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Old 12-15-04, 08:45 AM   #1
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CM Athens, Ohio

This article illustrates how CM events may be viewed by lawmakers as an incentive to make bicycling laws more restrictive.
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Old 12-15-04, 11:49 AM   #2
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Officer Gray, however, said that while the bike riders may have felt they were exercising their rights, he doesn't agree that they were adding to their safety by riding up to 6 feet out in the lane.

"Obviously they haven't experienced road rage if they think it's safer to ride in the middle of the street," he suggested.

So now law enforcment is suggesting/threatening/condoning road rage.

Cops, to protect and serve. Who?
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Old 12-15-04, 12:40 PM   #3
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In this case, I agree. The judge made reference to reforming/reviewing laws regarding the behavior of the cyclists, but nothing about improving conditions under which cyclist exist on the road, or reforming/reviewing the way cars operate in respect to cyclists.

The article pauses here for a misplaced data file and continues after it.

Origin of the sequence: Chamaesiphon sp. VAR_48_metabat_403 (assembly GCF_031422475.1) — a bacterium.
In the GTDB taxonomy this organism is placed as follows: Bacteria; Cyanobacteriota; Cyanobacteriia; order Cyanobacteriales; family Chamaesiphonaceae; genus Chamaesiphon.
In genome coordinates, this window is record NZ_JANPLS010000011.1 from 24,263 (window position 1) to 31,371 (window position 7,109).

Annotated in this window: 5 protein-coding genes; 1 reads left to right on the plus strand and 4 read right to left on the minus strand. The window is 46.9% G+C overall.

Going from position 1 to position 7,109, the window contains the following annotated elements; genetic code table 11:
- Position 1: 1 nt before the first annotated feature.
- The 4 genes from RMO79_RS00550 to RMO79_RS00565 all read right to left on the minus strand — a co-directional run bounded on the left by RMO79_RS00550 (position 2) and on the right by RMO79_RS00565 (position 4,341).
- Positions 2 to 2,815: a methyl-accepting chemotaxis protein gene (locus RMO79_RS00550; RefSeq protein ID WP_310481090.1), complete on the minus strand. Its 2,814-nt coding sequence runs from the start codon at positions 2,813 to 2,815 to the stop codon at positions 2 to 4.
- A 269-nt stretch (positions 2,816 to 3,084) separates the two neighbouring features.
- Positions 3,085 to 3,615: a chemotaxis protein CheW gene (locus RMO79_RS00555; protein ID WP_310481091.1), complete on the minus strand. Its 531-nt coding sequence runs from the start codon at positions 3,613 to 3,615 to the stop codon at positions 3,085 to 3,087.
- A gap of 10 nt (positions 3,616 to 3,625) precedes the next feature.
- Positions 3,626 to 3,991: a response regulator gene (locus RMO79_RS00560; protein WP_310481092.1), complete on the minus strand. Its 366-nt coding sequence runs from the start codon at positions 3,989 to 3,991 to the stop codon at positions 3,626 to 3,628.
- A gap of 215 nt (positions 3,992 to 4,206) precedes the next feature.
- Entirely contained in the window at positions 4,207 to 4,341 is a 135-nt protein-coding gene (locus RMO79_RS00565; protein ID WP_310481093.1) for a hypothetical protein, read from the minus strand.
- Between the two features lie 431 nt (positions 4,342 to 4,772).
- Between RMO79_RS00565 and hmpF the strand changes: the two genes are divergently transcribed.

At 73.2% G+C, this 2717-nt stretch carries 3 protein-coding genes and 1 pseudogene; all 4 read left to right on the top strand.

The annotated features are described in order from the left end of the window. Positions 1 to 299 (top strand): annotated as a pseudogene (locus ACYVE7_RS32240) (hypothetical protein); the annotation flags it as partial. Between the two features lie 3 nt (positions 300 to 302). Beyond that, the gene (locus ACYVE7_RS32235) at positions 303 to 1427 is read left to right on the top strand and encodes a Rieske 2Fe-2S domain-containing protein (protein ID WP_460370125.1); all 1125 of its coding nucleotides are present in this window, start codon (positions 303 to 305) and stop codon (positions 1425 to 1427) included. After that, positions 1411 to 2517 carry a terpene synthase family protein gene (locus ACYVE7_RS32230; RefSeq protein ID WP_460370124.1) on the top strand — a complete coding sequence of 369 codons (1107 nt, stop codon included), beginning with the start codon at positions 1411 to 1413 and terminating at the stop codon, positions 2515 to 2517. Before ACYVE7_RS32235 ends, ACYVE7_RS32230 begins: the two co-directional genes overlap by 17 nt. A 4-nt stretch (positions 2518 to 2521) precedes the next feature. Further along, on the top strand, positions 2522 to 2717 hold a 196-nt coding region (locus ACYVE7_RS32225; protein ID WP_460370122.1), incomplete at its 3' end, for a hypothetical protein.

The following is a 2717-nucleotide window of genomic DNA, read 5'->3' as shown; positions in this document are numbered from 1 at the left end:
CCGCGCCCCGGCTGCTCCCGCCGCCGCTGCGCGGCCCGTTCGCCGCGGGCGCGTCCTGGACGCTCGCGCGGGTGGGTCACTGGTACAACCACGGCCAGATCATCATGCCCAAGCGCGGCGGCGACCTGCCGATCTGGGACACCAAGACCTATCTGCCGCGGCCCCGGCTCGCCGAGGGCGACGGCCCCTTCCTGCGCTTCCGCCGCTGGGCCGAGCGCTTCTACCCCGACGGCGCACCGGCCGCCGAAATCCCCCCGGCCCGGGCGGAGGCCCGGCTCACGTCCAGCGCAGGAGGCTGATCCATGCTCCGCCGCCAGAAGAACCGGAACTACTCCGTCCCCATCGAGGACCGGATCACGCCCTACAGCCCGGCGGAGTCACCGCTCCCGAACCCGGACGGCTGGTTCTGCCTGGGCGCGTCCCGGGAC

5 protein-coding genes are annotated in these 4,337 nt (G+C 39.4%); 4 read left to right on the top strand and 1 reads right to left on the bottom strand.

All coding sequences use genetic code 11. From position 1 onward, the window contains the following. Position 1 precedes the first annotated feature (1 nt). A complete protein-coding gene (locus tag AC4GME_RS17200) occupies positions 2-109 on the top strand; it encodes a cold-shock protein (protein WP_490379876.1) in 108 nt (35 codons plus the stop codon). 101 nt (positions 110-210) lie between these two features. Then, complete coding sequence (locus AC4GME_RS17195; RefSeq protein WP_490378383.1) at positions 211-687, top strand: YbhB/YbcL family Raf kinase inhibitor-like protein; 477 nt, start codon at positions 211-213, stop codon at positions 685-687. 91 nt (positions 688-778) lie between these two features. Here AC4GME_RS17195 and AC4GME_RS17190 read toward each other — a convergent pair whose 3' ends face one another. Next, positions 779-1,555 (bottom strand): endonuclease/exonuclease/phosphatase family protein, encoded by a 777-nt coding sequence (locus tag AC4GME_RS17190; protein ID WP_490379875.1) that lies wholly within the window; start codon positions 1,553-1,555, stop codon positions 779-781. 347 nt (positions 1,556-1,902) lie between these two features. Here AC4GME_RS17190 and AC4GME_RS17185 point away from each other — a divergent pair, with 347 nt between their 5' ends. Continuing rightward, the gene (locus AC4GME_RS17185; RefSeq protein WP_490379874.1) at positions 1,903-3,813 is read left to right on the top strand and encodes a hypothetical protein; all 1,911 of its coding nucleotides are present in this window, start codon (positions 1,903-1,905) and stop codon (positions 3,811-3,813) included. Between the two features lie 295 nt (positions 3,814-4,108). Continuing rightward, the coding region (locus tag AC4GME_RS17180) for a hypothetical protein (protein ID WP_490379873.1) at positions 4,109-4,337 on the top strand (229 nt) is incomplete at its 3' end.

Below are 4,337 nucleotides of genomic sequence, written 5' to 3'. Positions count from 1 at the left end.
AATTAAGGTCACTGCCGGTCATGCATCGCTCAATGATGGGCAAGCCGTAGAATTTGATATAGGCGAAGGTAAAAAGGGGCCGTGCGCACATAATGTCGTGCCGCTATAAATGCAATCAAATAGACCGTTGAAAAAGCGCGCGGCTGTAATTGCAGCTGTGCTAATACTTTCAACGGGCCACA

(I don't see how the cops statement is suggesting/threatening/condoning road rage though. He's only acknowledging it's existence as a danger. Or maybe I'm missing his tone?) Either way, I don't agree with his action in citing the riders, and I'm glad for them that they were not forced to pay. Maybe this goes to show that CM is not necessarily the best thing in all cities for advocating cyclinst rights. I'm not sure it's doing any good where I live, but maybe it is in other places.
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Old 12-15-04, 02:03 PM   #4
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Actually, that's one of the more balanced articles on CM that I have seen lately, and the judge actually upheld the cyclists' rights. Wahoo! The police officer as quoted doesn't really seem to have a very good grasp of the traffic code as it applies to bicyclists, and, as is all too typical for a motorized patrol officer, identifies with other motorists and not with cyclists. By his statement, he is placing speed over safety (and I thought cops were supposed to be *public safety* officers).
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